As a Navy SEAL turned serial entrepreneur, I have experienced many failures and a few successes in leadership. Most of the successes, however, haven't come without getting feedback and learning from past mistakes. When writing or speaking about how high-performance teams ultimately achieve success, I like to focus on the notion of leadership at all levels. Not just at the middle or most senior levels. Not designed just for those who have direct reports. But all members of any elite team.
Leadership at all levels is about every individual's innate ability to rise to the occasion and step outside the confines of their job description in order to take on the responsibilities necessary to accomplish the mission. Here are the behaviors and competencies required for high performance teams to be successful.
These attributes apply to leaders and emergent leaders.
Courageousness. But not in the macho sense of the word. Being a courageous leader is about remaining calm under pressure, communicating effectively in chaotic environments, providing resources, removing obstacles, and protecting the team at all costs.
Trustworthiness. Studies show that productivity, income and profits are directly negatively or positively impacted dependent upon the levels of trust within the team. And that has to start at the top. Building an environment of trust is about transparency, consistency, tackling challenges head on, and leading by example in every sense of the word.
Emotional intelligence. This could possibly be one of the most important attributes. Emotional intelligence for leadership at any level involves being self-aware, disciplined, communicative, empathetic, humble, motivated, and passionate.
Motive and inspire. Different types of people are motivated in different ways. It could be generational, experience related, or where they fall within the chain of command. The list is long. It is imperative for leaders to understand the differences and act accordingly.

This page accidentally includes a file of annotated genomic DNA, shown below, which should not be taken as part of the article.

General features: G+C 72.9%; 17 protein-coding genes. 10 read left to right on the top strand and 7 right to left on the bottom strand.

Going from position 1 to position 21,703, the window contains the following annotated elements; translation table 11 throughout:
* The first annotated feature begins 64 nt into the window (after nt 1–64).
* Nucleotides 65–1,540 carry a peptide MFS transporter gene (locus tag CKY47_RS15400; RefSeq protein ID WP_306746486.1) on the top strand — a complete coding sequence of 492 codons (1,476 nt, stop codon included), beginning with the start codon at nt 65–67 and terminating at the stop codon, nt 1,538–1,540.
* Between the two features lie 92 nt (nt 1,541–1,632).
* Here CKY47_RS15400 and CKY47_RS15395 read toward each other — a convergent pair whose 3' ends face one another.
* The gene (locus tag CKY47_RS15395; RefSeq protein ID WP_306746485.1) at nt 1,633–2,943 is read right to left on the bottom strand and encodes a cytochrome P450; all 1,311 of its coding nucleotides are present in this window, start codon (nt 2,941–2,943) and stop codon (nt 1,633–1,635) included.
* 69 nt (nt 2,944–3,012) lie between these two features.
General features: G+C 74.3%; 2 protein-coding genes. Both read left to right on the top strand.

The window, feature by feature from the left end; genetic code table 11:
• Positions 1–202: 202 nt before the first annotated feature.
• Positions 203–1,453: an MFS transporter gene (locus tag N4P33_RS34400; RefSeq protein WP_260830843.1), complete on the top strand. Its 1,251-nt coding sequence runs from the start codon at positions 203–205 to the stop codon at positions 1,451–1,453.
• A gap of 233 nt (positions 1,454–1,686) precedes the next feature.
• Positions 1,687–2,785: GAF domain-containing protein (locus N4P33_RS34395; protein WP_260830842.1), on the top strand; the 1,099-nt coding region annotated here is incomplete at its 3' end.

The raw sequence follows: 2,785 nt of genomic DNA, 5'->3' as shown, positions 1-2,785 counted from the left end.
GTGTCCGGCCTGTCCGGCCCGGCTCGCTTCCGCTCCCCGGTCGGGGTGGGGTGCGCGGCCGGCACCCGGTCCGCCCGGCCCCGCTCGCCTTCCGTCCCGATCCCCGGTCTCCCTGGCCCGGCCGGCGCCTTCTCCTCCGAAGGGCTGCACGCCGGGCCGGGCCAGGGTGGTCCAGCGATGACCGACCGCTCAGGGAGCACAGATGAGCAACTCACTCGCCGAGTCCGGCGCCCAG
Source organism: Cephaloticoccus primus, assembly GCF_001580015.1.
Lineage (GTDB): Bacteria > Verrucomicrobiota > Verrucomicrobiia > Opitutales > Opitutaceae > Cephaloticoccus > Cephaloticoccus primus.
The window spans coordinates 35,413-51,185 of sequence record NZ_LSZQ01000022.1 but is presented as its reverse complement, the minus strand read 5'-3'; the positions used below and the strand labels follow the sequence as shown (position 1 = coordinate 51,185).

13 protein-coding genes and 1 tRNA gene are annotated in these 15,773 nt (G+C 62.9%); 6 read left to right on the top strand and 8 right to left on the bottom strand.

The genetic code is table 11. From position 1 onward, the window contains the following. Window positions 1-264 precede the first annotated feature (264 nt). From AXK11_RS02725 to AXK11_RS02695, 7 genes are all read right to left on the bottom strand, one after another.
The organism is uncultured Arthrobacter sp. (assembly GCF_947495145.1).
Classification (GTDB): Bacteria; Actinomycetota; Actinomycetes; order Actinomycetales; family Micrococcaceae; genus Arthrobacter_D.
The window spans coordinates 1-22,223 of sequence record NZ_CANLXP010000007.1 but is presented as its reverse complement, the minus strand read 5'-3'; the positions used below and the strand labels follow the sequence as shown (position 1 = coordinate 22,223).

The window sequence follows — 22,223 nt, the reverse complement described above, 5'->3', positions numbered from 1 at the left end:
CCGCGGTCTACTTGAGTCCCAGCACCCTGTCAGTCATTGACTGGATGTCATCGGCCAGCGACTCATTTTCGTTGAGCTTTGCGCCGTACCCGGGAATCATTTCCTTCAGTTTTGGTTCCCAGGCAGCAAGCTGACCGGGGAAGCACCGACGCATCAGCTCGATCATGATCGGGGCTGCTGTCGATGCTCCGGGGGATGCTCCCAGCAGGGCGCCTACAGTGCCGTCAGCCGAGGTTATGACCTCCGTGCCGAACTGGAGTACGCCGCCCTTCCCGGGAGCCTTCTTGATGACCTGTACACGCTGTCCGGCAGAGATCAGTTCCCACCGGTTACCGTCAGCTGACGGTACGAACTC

Embrace change. Otherwise known as adaptability. Change is inevitable. In combat it is the norm. All organizations, especially growing ones, experience change. If they don't they will most likely fail. Great leaders can often predict when change may be needed and take action. They understand the need for that change. And more importantly they are clear and consistent in communicating to the team what the change is all about, why it is necessary, and what the positive outcomes of that change will be. They also help every team member understand what their role is in affecting that change.
Align the team. Team alignment is critical for success.When the team is not aligned there can be many reasons, but ultimately it is the result of a leadership failure. Misalignment is usually the result of a breakdown in communication, lack of consistent direction, lower levels of accountability, and lack of a clear vision. The opposite of all this will result in one team with one fight.
These attributes apply to all team members.
Believe in the mission, vision and values. Although some leaders may find these softer-side elements unimportant and that they don't not translate to the bottom line, it is quite the opposite. A team member's understanding and belief in the mission, vision, and core values carries more weight than one might imagine. When an employee understands the mission and shares the values, they feel more connected which leads to greater self-discipline, collaboration, insight, and collective action towards common goals.
Understand the expectations. Clear expectations are a result of good internal communication and accountability. Each team member needs to understand what is expected of themselves, their peers, and their leaders.
Strive for excellence. Excellence is about being in a constant and diligent pursuit of perfection. It is about attention to detail, perseverance, learning from failure, and getting back up every time you get knocked down, no matter what. This type of mindset is infectious and those around you will begin to exhibit these behaviors as well.
Have a shared sense of purpose. This goes back to a team's collective belief in their mission. In the SEAL teams the mission is clear: purge the world of evil while saving as many lives as we can. Plain and simple. The more simple the mission, the easier it is to believe in and see where one fits within its execution.
Unwavering trust and loyalty. This applies to all. In combat, when bullets start flying, politics and other externalities go out the window. The time for individual achievement is over and it becomes one team, one fight. You are fighting simply to protect the brother on your left and right. Trustworthy organizations operate on a dividend; a performance multiplier if you will, which increases speed and decreases costs.
These behaviors and competencies are not typically innate talents, but rather learned capabilities that have to be worked on and developed over time to achieve higher levels of performance and take collective action towards common goals.